Technically we are all pink on the inside.  

Technically we are all pink on the inside.  

It all started at the age of 23. I went to an Old Navy with my friend Paige. It was like any other day. We naturally traveled to the women's section. Something changed inside me. "I'm going to the men's section real quick," was paired with, "Very funny, V. Come on." I picked out what any respectable, newly-discovered lesbian would pick out: Cargo shorts. I went to the dressing room, put them on, looked in the mirror, and started to cry. This was the piece I was missing.

 I had slowly weeded out the high heels and actual bras. Big thanks to whoever invented sports bras. It wasn't until the age of 30 or 31 when I finally said goodbye to my last dress. It was a long purple summer dress. I remember dropping it off at the thrift store. On a small scale, it must be what it might feel like for a woman to have a hysterectomy or mastectomy. Had I lost being a woman forever?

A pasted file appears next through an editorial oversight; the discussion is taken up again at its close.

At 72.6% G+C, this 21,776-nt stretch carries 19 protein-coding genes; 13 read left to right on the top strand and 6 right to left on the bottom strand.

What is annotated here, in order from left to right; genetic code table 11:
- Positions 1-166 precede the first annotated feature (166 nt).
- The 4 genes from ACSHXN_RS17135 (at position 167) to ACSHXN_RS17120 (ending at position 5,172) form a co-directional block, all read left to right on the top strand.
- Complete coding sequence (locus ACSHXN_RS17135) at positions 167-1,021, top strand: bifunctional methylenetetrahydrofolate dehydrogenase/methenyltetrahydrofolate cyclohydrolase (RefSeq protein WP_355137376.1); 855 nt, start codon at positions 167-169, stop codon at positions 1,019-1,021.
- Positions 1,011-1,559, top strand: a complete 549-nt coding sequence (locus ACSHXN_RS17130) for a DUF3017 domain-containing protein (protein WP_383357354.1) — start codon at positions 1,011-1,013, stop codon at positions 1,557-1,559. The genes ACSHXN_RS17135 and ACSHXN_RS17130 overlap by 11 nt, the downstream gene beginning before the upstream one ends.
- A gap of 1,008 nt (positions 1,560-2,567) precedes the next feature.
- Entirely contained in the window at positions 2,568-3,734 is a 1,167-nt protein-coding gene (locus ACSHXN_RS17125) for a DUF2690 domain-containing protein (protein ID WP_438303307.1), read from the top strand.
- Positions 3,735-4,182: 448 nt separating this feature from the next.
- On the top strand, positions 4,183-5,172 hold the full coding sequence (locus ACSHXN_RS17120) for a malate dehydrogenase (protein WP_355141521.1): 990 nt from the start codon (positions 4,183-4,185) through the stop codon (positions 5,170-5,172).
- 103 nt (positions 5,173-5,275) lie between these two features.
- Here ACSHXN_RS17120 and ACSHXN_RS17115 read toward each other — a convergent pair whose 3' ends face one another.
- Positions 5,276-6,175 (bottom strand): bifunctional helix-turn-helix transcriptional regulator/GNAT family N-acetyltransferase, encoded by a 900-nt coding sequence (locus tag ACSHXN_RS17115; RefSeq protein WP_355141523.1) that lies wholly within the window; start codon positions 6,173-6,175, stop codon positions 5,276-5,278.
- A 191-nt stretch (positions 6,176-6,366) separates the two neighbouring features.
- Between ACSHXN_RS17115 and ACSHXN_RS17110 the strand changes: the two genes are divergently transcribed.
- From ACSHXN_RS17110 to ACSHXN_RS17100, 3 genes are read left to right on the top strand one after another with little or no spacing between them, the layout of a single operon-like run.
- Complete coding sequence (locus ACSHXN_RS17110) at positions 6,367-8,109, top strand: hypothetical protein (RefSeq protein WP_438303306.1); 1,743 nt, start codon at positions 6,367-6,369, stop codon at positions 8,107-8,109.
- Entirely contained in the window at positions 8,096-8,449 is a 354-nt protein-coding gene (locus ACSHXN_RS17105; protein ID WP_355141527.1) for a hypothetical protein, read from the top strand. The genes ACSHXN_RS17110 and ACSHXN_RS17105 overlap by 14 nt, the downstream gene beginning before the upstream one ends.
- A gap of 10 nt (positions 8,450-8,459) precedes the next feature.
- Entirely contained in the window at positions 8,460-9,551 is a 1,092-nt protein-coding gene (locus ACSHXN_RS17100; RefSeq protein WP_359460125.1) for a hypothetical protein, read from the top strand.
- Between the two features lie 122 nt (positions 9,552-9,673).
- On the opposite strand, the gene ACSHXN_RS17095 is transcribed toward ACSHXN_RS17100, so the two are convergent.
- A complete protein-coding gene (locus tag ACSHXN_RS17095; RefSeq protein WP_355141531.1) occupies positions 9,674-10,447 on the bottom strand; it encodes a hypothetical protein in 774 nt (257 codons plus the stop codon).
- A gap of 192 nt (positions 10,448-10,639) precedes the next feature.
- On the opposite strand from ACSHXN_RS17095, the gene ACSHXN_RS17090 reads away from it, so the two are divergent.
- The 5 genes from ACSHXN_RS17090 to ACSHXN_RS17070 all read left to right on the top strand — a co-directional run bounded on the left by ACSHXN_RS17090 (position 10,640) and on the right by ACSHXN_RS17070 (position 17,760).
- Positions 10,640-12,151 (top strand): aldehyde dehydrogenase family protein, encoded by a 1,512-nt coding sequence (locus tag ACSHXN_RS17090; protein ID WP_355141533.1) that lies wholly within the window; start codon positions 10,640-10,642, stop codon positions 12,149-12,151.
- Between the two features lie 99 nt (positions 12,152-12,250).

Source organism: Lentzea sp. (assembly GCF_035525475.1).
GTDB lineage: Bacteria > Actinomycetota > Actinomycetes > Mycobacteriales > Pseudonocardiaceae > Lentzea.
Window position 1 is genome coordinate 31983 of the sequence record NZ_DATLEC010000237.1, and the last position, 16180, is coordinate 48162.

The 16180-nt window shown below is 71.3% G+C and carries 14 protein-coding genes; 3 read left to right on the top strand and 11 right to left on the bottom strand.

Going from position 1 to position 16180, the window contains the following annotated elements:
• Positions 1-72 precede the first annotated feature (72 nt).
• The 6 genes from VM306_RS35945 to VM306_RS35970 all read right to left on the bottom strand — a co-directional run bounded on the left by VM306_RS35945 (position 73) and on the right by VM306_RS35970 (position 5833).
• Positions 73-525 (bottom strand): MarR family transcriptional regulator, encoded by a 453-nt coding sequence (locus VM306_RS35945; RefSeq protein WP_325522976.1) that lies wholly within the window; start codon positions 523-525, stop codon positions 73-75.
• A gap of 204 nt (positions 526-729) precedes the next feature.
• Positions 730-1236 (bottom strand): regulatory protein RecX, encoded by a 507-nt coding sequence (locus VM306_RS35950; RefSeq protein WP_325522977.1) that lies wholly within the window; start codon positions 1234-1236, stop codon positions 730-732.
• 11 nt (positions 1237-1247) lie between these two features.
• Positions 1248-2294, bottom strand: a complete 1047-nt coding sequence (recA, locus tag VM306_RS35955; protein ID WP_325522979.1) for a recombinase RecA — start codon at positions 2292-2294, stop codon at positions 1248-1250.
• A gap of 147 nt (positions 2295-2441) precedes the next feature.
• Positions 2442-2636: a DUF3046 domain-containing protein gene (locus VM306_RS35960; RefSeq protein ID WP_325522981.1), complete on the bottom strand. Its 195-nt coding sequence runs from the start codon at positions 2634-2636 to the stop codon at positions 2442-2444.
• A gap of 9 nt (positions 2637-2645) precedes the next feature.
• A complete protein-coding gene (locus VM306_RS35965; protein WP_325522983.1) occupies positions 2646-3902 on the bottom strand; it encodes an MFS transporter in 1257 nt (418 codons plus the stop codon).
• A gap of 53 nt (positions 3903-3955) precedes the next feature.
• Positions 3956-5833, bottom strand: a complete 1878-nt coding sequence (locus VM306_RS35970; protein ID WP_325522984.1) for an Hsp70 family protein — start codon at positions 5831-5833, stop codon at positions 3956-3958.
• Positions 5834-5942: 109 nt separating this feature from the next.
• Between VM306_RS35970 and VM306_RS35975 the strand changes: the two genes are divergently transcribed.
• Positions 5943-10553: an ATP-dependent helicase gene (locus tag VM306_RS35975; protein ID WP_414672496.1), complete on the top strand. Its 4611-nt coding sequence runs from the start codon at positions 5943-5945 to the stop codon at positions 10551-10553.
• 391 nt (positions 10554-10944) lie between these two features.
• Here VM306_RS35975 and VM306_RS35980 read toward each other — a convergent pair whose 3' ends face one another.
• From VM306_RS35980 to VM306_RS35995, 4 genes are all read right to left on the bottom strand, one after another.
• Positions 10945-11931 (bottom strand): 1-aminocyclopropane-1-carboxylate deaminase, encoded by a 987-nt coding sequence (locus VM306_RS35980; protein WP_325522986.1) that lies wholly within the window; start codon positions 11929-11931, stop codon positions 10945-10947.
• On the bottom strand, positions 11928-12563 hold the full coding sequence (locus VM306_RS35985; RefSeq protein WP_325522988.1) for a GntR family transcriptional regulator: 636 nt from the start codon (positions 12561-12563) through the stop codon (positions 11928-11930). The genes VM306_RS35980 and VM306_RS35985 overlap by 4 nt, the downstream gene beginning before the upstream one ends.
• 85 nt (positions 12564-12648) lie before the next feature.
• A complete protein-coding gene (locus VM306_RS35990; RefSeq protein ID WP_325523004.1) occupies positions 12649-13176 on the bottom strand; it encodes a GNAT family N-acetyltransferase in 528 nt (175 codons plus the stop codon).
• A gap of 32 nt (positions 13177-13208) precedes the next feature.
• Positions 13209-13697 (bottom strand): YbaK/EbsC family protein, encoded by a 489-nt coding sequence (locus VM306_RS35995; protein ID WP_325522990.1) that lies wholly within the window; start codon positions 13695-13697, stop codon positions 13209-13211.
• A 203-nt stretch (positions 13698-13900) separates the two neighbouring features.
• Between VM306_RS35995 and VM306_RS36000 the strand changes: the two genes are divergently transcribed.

Now, when I get ready for work at my day job or at night for a show I open my closet and what do I see? A collection of men's shirts, pants, ties, belts, blazers, and shoes. When I go out into the community this is truly who I am. It's not about getting looks or making any type of statement. It's just about being true to me. 

Many people have innocently or not so innocently asked me why I dress like a man. Do I want to be a man? My answer now is, "I don't dress like a man. I dress masculine." Somewhere along the line it was put in our minds that men and women should dress differently. Women and men should wear specific colors. I still find myself slipping up by saying, "men's clothes." So to all the ladies who feel dapper--lace up your shoes, cinch up your tie, be who you are. Be proud to be a woman.